I have never identified with him, although I admire him greatly. No, that type belongs to the past, to the period of the empire and its aftermath. Globalization has drained the exoticism out of the expat life, which turns out to be quite bland. I rarely travel in the hard, old-fashioned sense, and I have a dim view of "travel writing," which I think also belongs to the past.

You dedicated your new book to the Cambodian painter Vann Nath, who lived through that country's genocide, in which more than a million people were killed. Why Vann Nath?
In 2008, I went to Phnom Penh to cover the trials of Duch, the famous commandant of S-21 prison, and I got to meet Vann Nath. He had been picked up off the street and was set for execution until Duch found out he was a painter. Duch put a little red arrow on his neck and said, 'No, hold off on this guy, maybe we can use him.' Duch charged him with doing the official portraits of Pol Pot. Later, the filmmaker Rithy Panh did a film called S-21, about reuniting Vann Nath with the former teenage guards who'd been in charge of him. Imagine these guys, who are 50 years old now, but as teenagers were cutting people's throats, hunting them like packs of dogs in the streets. It was a mad experiment in human sadism. Thinking about those guys I got the idea for my first character. If you are 55 years old and you're in Phnom Penh now, you are probably one of the killers. Or you had a connection — it's almost a certainty.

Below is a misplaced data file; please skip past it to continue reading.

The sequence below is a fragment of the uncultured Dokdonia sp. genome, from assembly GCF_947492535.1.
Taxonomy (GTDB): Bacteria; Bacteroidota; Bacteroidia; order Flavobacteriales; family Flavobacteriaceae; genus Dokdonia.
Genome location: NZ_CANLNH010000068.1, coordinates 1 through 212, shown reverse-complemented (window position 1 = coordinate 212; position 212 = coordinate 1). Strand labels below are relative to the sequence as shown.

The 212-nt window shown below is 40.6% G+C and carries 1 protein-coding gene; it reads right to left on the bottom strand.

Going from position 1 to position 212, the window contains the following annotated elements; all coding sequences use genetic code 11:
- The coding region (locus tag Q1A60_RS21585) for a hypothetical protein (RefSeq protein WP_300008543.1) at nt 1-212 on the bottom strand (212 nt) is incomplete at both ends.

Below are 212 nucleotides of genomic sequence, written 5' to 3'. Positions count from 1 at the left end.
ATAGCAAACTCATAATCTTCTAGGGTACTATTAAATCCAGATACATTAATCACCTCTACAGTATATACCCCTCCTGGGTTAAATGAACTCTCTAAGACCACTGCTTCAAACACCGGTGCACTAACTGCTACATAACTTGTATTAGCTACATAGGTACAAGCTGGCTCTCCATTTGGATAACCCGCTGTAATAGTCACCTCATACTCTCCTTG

You've written a lot about booze, and for the The Wet and the Dry you drank your way through a dozen countries. Which has the best bars?
That's easy. Japan, hands down, and Kyoto has the very best in the country. My favorite is inside a Zen temple. It's called Kanga-an. This emperor was out of power and retired to this monastery, where he created this amazing garden with these big rocks. And believe it or not, in the middle of this temple is a fucking whiskey bar.

Who has the worst?
There are many. I once made a visit to the Murree Brewery, in Pakistan, and you're surrounded by Al Qaeda. Taking the whiskey back to the hotel room was terrifying. Would the taxi be stopped? Would I be dragged out and my bottles exposed? On one level, Pakistan is a beautiful country, but it's also terrifying. You go into a restaurant and getting a glass of wine becomes this life-and-death drama.

But everyone still drinks?
Absolutely, and in all Muslim countries. Go to Bahrain on the weekend, when all the Saudis drive over. It's like Caligula's Rome. You can spend a weekend in a five-star hotel and listen to the Arab guys trashing their room. It makes Vegas look like a Salvation Army hospital. And then they all have to drive back on a Sunday night. Most of them are shitfaced, and they have to wait until they're sober. Pakistan is like that as well. There's absolutely no moderation in the consumption of alcohol.

Why the hypocrisy?
Clearly alcohol is a symbolic thing, because 40 years ago you could drink anywhere in the Middle East, no big deal. It's some crisis in a world dominated by seemingly Western values. But why hasn't that same crisis happened in Japan or Thailand? In the Far East, these cultures have been able to absorb Western influence without any neurotic fallout. They feel a level of security in their own culture, or they're indifferent. But that's just my opinion. I'm just someone who likes to drink. n